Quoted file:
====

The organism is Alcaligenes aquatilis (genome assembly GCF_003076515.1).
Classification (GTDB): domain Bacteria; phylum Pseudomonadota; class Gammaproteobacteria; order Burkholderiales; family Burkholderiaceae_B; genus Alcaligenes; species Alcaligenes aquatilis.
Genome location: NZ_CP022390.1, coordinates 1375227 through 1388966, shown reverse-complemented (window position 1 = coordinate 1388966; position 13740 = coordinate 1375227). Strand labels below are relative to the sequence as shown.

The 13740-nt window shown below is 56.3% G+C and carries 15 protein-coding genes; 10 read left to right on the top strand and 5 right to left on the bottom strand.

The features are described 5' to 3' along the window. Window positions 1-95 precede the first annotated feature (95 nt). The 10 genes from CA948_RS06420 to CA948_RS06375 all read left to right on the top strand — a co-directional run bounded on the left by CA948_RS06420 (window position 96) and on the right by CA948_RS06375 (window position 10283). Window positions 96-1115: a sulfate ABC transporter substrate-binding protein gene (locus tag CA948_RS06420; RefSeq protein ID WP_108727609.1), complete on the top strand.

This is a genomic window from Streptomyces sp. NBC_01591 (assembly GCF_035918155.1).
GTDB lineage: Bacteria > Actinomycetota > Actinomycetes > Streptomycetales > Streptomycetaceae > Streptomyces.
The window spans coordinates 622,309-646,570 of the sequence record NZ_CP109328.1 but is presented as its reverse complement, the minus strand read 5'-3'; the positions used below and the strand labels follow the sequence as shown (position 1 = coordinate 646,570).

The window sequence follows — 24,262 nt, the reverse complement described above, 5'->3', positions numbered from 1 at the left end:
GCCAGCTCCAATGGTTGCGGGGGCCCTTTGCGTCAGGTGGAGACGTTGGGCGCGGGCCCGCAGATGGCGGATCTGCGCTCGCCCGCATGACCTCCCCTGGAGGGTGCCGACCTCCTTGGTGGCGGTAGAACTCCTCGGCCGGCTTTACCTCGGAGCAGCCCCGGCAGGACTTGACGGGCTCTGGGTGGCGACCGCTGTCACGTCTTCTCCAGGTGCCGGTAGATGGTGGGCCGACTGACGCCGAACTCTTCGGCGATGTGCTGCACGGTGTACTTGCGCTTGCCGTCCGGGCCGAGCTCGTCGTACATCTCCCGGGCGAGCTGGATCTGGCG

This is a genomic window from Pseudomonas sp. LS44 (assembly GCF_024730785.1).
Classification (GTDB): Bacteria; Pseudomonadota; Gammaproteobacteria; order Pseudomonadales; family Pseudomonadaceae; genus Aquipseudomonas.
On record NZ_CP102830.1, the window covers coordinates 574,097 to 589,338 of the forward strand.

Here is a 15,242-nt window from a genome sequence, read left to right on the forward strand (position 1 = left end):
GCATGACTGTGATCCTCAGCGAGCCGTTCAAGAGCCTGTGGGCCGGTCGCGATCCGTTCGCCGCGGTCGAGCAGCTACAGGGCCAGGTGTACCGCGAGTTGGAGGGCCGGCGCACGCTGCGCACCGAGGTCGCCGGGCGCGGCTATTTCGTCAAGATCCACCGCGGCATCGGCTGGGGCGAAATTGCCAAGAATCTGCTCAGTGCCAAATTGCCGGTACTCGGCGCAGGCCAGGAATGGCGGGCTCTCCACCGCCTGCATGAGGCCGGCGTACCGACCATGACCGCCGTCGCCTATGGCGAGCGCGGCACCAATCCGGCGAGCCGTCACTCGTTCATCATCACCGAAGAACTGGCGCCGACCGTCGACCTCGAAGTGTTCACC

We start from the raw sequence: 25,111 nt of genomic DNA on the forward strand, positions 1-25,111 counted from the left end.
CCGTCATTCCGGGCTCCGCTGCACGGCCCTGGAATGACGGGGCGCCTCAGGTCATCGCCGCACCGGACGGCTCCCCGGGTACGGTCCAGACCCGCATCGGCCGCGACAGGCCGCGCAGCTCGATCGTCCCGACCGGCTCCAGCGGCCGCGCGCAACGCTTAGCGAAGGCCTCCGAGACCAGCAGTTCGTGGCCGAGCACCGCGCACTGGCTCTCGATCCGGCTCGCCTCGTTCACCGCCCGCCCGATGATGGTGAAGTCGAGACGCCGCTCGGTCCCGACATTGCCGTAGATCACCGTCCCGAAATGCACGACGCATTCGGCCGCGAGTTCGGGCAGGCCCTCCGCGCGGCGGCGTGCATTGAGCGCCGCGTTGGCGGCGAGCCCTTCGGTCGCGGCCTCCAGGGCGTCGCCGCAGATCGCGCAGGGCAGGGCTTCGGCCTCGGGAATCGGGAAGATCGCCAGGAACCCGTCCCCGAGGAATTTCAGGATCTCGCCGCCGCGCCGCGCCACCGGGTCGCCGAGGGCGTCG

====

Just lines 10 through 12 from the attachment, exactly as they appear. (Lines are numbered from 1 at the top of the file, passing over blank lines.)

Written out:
GCCAGCTCCAATGGTTGCGGGGGCCCTTTGCGTCAGGTGGAGACGTTGGGCGCGGGCCCGCAGATGGCGGATCTGCGCTCGCCCGCATGACCTCCCCTGGAGGGTGCCGACCTCCTTGGTGGCGGTAGAACTCCTCGGCCGGCTTTACCTCGGAGCAGCCCCGGCAGGACTTGACGGGCTCTGGGTGGCGACCGCTGTCACGTCTTCTCCAGGTGCCGGTAGATGGTGGGCCGACTGACGCCGAACTCTTCGGCGATGTGCTGCACGGTGTACTTGCGCTTGCCGTCCGGGCCGAGCTCGTCGTACATCTCCCGGGCGAGCTGGATCTGGCG

This is a genomic window from Pseudomonas sp. LS44 (assembly GCF_024730785.1).
Classification (GTDB): Bacteria; Pseudomonadota; Gammaproteobacteria; order Pseudomonadales; family Pseudomonadaceae; genus Aquipseudomonas.